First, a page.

Wattstax is such a hot, upbeat, candid, funny, poignant and richly entertaining film I was halfway through it before a question arose. Is this still possible? I was in my 20s when the film was made, so all that I had forgotten made me laugh out loud for a while: hot pants — thank God no one took my picture in them; platinum afro wigs; Rufus Thomas’s bandy legs; African gear mixed with disco flash. I was grasping for names to put to faces from the past, and wondering, is this still possible?
I asked myself this about the making of Wattstax, the creation of the concert itself, the places filmed in the African American community, the use of Richard Pryor as an observer, the candor, respect, and optimism, the blend of music, the absence of noise about money and fame, the sincere enthusiasm for the political. Just the idea of taking artists into local venues and letting folks in for free seems romantic in this cynical time. Wattstax is a beguiling prism through which to view a moment in black America in which some realities of today were inconceivable.
Young woman with a Wattstax afro.
In 1973, black culture was being “mainstreamed” following the black power movement with mixed results, from a host of black “firsts” among elected officials to Nixon-era retrenchment on civil rights. Great black music was being created in every genre, black women novelists were changing fiction, Angela Davis was out of jail, black folks were winning Emmys, Grammys, Pulitzers, and everybody was a poet.
Today, in part because of Richard Pryor, and in spite of the fact that he pointed out slavery brought people here and created a new tribe called “niggers,” you can say the “n” word anywhere but you cannot say “racist.” Frank comment on race is as scarce in offices or editorials as it was in 1953. Discourse on race was important in 1973, along with self-respect, and activism.
A service taking place in a storefront church.
Does the discourse continue only in universities? In black communities especially, such talk is in danger. Exactly where would you find the streetcorner philosophers in Wattstax or those on soap boxes in years past? Gentrification and quality-of-life policing have all but disappeared the domino-playing, brown-paper-bag folk who had all the answers before you had questions. Or have guns driven these men off the street? Public squares in places like Harlem have become expensive real estate. The storefront churches so artfully documented in Wattstax are harder to find. If you take a film crew into South Central Anywhere today, will you see throngs of Muslim women, or crowded local restaurants where food is cooked by hand?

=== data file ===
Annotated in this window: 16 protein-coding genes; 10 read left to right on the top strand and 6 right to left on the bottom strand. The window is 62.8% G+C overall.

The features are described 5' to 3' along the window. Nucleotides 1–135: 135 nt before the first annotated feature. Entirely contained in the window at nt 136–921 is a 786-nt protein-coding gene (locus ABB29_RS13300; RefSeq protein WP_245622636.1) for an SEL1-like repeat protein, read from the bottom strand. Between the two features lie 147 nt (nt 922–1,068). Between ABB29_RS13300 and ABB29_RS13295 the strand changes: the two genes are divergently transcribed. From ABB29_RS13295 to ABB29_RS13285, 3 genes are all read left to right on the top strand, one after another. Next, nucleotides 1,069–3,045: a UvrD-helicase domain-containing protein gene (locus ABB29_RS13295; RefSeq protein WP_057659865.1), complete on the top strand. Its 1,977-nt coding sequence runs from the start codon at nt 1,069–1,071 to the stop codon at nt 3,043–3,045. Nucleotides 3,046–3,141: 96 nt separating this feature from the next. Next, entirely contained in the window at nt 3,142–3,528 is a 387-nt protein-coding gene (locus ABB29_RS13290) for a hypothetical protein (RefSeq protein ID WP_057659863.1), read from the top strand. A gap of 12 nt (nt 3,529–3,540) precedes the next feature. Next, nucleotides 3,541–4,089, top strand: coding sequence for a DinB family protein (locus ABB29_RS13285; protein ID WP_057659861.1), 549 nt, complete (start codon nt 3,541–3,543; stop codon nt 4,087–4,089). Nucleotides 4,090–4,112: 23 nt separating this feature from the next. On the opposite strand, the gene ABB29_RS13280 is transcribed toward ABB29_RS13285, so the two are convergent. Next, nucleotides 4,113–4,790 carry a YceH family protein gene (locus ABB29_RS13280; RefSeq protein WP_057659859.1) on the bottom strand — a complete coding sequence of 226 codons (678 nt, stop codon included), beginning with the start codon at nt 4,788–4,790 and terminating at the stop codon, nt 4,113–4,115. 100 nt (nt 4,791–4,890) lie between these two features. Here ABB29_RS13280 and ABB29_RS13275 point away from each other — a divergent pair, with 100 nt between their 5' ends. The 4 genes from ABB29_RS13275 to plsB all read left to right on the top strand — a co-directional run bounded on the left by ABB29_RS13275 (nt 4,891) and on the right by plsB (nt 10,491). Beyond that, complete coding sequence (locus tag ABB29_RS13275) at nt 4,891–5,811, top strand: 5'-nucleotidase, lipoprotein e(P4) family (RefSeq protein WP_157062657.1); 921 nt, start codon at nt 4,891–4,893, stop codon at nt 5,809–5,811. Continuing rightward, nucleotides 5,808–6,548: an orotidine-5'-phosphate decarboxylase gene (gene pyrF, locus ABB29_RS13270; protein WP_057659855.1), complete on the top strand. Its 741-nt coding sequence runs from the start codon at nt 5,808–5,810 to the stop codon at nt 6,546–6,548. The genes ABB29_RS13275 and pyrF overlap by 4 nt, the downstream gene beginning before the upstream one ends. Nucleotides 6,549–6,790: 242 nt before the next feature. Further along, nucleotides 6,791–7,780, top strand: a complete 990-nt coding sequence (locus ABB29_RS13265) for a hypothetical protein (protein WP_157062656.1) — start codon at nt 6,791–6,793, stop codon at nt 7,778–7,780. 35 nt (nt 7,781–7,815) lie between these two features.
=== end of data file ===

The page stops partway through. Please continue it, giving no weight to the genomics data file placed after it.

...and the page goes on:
Can we see this kind of concert again with its mix of sounds and generations? Even as some of the Stax blues stars are going on, the cinematographers capture young men speaking of the blues as the past, and today it could not be more true. And yet the music speaks to the heart, and the men interviewed recall heartbreak with an openness that seems an age away from rhymes that never sigh. The film’s artists and audience revel in not taking one’s self too seriously. The visible conviction of one’s inner and outer beauty has been turned inside out by makeover television. The people in Wattstax celebrate the genius of African American music, the elegance of empowerment, and all the graces of self-acceptance. Watch the faces when Rev. Jesse Jackson leads the audience in chanting “I Am Somebody” — they mean it, they got it.
Thulani Davis is a writer whose work includes theater, journalism, fiction, and poetry. She is the author of Maker of Saints, 1959 and edited the collection, Malcolm X, The Great Photographs. She has written and narrated several television and radio documentaries. In 1993 she won a Grammy for album notes for Aretha Franklin, and was nominated for a Grammy for the opera X. Her most recent play, Everybody’s Ruby: Story of a Murder in Florida, premiered in 1999 at the New York Shakespeare Festival.